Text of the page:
She looks in the mirror after brushing her teeth, it’s impossible to avoid. There in her bathroom is a large glossy mirror that reflects everything.
She couldn’t avoid it today. Not after last night. She knew she probably wouldn’t like whatever she saw, but all she could think about was what happened.
‘I’m so sorry’
She opened the first message.
Ugh, I should’ve put my phone down while I had the chance she thought to herself. She watched the little dots in the chat warning her that something terrible was coming next; you can’t follow up that message with something good. She watched those little dots as they threatened to ruin her night.
There it was.
‘I lied to you, I told her everything’.
No. No no no no. That’s all she could think. There was no explanation necessary, she knew exactly what had happened by those two messages. She didn’t even care when she saw all the ‘I’m so sorry’ and ‘I realize I was wrong’ texts coming in.
‘Goodnight’ was all she could manage to write back.
She laid down to close her eyes and try to sleep, but sleeping seemed like a far fetched fantasy now that she realized what was going on. The guilt was enough to get her up out of bed.
The first thought she had was that she needed to say something, but a text didn’t feel right; she knew it had to be a letter. This is probably so stupid she thought, but she couldn’t fathom not saying anything and she was tired of talking.
Texting seemed impersonal and she knew the message would be seen too soon, she didn’t want to anticipate a reply, and if she had to explain herself in person one more time she was going to lose it; a letter was all she had.
I’m sorry, and I know that might not sound convincing but it won’t happen again. I’m sorry for passing judgement and speaking before thinking, I’m sorry for not coming to you when I had a problem. I won’t do that anymore. I should’ve spoken to you and should’ve spoken against you in a moment of anger. I’m also sorry if this seems dramatic or weird, but I had to say something, I’m wrong and I know it.
Writing it out made her feel stupid. She worried her friend would think it was a heavy and dramatic reaction, but she was tired of losing friends to little petty ‘he said she said’ arguments. She was tired of having messages passed from person to person, every move only making things worse.
The need to say something was too strong to wait. The guilt of knowing that she’s messed up had finally spilled over the edge, avoiding it wasn’t the move tonight.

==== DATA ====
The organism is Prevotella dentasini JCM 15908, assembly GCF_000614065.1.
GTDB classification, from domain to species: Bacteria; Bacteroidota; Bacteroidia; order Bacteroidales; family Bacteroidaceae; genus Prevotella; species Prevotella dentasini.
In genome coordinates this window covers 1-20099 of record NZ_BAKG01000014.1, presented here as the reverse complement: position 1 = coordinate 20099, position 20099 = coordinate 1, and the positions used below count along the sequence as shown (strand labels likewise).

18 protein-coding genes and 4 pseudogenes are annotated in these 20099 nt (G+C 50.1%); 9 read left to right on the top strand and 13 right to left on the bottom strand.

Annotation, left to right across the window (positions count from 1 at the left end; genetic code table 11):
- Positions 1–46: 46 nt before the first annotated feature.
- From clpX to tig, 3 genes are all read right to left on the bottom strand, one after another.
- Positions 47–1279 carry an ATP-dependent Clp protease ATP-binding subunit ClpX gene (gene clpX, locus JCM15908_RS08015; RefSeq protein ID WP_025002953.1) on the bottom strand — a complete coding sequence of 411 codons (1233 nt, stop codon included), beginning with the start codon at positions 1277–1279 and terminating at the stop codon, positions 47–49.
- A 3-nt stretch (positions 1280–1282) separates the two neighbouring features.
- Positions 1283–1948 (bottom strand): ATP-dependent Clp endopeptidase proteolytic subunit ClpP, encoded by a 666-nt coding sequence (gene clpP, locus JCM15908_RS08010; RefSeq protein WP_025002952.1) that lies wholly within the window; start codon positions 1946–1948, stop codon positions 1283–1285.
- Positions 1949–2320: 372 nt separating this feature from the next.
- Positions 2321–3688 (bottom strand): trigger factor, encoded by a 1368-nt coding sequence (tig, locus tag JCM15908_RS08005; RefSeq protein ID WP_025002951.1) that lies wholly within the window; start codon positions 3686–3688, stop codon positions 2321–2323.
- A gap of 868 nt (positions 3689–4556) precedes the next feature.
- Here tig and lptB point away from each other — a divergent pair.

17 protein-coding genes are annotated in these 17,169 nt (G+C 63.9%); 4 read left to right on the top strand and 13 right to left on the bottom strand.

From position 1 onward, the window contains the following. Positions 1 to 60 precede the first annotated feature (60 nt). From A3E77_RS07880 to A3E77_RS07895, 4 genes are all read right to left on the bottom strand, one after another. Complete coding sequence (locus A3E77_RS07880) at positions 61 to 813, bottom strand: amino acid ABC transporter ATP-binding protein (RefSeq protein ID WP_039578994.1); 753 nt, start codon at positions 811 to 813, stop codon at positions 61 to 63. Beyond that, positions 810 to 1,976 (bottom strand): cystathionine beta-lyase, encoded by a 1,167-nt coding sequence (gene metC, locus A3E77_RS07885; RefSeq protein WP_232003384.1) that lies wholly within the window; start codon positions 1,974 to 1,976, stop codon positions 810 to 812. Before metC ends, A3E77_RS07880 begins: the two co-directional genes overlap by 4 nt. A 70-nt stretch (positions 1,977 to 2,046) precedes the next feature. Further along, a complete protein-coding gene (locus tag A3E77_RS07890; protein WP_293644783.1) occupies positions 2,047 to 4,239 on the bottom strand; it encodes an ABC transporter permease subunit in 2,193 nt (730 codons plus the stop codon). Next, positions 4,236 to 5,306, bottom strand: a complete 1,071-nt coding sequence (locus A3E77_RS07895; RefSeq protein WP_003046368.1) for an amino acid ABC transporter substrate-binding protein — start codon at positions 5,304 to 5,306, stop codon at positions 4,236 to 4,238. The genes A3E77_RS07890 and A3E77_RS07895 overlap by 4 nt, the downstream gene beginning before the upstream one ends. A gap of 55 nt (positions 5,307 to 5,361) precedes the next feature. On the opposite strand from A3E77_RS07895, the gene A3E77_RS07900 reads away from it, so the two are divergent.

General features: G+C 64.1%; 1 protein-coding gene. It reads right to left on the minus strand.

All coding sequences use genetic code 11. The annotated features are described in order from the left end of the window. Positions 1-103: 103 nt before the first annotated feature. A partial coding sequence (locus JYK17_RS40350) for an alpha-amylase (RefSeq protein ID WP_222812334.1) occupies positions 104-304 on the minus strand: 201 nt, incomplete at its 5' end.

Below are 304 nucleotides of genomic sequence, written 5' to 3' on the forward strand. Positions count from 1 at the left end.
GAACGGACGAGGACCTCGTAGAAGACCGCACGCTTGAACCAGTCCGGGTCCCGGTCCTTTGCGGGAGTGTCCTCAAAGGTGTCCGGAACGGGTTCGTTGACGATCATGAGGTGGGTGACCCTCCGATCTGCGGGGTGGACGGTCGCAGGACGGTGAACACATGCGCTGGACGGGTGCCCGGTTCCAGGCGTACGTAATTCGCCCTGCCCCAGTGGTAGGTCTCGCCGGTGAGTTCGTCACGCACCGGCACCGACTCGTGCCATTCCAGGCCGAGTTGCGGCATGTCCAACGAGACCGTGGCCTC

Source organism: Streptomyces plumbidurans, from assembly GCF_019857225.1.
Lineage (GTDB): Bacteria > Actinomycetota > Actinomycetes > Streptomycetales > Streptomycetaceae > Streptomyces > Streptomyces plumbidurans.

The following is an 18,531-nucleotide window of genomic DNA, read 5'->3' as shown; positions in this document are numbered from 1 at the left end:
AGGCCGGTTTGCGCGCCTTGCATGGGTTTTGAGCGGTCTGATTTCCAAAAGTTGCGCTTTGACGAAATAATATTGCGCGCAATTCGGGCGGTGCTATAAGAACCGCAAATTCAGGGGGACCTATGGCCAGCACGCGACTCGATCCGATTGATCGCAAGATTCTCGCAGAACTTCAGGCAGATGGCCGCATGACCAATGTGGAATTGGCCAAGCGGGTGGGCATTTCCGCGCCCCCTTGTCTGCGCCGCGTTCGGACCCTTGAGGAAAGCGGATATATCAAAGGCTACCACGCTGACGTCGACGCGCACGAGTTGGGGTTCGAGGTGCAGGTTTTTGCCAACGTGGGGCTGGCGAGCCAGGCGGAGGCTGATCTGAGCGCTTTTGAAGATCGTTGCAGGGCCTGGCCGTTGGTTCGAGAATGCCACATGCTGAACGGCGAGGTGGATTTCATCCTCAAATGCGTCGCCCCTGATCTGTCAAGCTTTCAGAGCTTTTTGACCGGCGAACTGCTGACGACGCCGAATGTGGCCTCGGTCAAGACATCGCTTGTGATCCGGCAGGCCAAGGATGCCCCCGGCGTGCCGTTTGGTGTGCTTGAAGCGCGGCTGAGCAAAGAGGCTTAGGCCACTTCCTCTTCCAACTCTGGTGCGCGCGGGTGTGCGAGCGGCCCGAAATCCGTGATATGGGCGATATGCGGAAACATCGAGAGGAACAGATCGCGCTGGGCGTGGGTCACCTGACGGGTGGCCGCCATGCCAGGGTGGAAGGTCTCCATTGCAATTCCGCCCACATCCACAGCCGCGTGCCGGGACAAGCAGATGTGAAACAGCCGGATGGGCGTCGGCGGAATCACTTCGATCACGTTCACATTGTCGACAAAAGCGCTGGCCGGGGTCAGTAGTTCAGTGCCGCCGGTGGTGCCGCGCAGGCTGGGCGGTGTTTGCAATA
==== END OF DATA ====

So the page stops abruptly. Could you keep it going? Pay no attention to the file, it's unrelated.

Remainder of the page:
Once she slipped the apology under her friend’s door sleep came much easier.
A few hours later and she’s forcing herself to look in the mirror, forced to see everything. There’s no smile on her face, there’s no frown either, she’s about as close to expressionless as it gets.
She notices her pores first, details that are hardly noticeable in pictures, the things you only really see in a person right in front of you, but almost never notice.
Then she sees every pimple and mark that stands out from her skin. When did I get all these little bumps she thinks. She sees the red marks on her skin from where she’s unknowingly picked at them.
The next thing she notices are her eyes, the light brown far too innocent to recognize itself.
Brushing a hand through her hair she watches as her fingers just barely get covered by its short darkness. The hair is shaved on both sides, she does it herself, and looking this hard she can see the cut is slightly uneven.
Now all she can think about are the flaws that she can’t avoid anymore.
There’s a scar right next to her right eyebrow, old stitches from an accident when she was four. Then she sees the scar on her lip right above the lip ring, the remains of a dumb bet that ended in a trip to the hospital, and eleven more stitches. The last visible scar she can find is in the center of her forehead, this was just from a few months ago, a night gone completely wild and much more her fault then the rest.
Then she looks back in her eyes and sees one more thing. It’s the guilt, the guilt of knowing better. The pain she feels knowing that she only hurts because she did something wrong this time. It wasn’t some freak accident, it was her actions that caused this one. She’d much rather take a few stitches to the face again then see this.
So she goes to her computer to write one more thing.
She’s tired of talking and she really has no where else to go, that’s how she ends up writing this.